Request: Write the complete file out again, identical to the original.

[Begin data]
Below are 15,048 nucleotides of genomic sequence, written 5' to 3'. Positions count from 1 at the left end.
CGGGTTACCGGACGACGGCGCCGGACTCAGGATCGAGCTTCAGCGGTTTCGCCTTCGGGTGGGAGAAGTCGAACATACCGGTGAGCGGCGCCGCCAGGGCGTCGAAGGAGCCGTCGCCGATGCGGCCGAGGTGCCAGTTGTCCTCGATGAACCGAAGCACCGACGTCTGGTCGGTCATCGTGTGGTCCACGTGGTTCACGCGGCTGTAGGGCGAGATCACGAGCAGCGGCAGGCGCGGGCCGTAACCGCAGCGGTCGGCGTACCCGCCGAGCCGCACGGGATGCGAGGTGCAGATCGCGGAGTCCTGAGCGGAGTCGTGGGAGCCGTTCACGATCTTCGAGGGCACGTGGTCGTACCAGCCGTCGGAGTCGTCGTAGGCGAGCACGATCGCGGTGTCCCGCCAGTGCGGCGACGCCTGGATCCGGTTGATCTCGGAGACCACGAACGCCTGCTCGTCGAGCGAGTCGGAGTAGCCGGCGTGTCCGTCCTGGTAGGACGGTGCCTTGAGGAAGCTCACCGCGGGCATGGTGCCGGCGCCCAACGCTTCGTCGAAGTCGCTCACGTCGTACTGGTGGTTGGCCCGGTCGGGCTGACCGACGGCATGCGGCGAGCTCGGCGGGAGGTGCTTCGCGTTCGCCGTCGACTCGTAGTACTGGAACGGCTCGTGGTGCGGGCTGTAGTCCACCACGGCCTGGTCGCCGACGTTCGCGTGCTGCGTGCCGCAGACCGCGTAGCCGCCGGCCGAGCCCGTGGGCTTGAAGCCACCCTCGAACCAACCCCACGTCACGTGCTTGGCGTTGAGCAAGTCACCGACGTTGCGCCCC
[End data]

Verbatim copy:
Below are 15,048 nucleotides of genomic sequence, written 5' to 3'. Positions count from 1 at the left end.
CGGGTTACCGGACGACGGCGCCGGACTCAGGATCGAGCTTCAGCGGTTTCGCCTTCGGGTGGGAGAAGTCGAACATACCGGTGAGCGGCGCCGCCAGGGCGTCGAAGGAGCCGTCGCCGATGCGGCCGAGGTGCCAGTTGTCCTCGATGAACCGAAGCACCGACGTCTGGTCGGTCATCGTGTGGTCCACGTGGTTCACGCGGCTGTAGGGCGAGATCACGAGCAGCGGCAGGCGCGGGCCGTAACCGCAGCGGTCGGCGTACCCGCCGAGCCGCACGGGATGCGAGGTGCAGATCGCGGAGTCCTGAGCGGAGTCGTGGGAGCCGTTCACGATCTTCGAGGGCACGTGGTCGTACCAGCCGTCGGAGTCGTCGTAGGCGAGCACGATCGCGGTGTCCCGCCAGTGCGGCGACGCCTGGATCCGGTTGATCTCGGAGACCACGAACGCCTGCTCGTCGAGCGAGTCGGAGTAGCCGGCGTGTCCGTCCTGGTAGGACGGTGCCTTGAGGAAGCTCACCGCGGGCATGGTGCCGGCGCCCAACGCTTCGTCGAAGTCGCTCACGTCGTACTGGTGGTTGGCCCGGTCGGGCTGACCGACGGCATGCGGCGAGCTCGGCGGGAGGTGCTTCGCGTTCGCCGTCGACTCGTAGTACTGGAACGGCTCGTGGTGCGGGCTGTAGTCCACCACGGCCTGGTCGCCGACGTTCGCGTGCTGCGTGCCGCAGACCGCGTAGCCGCCGGCCGAGCCCGTGGGCTTGAAGCCACCCTCGAACCAACCCCACGTCACGTGCTTGGCGTTGAGCAAGTCACCGACGTTGCGCCCC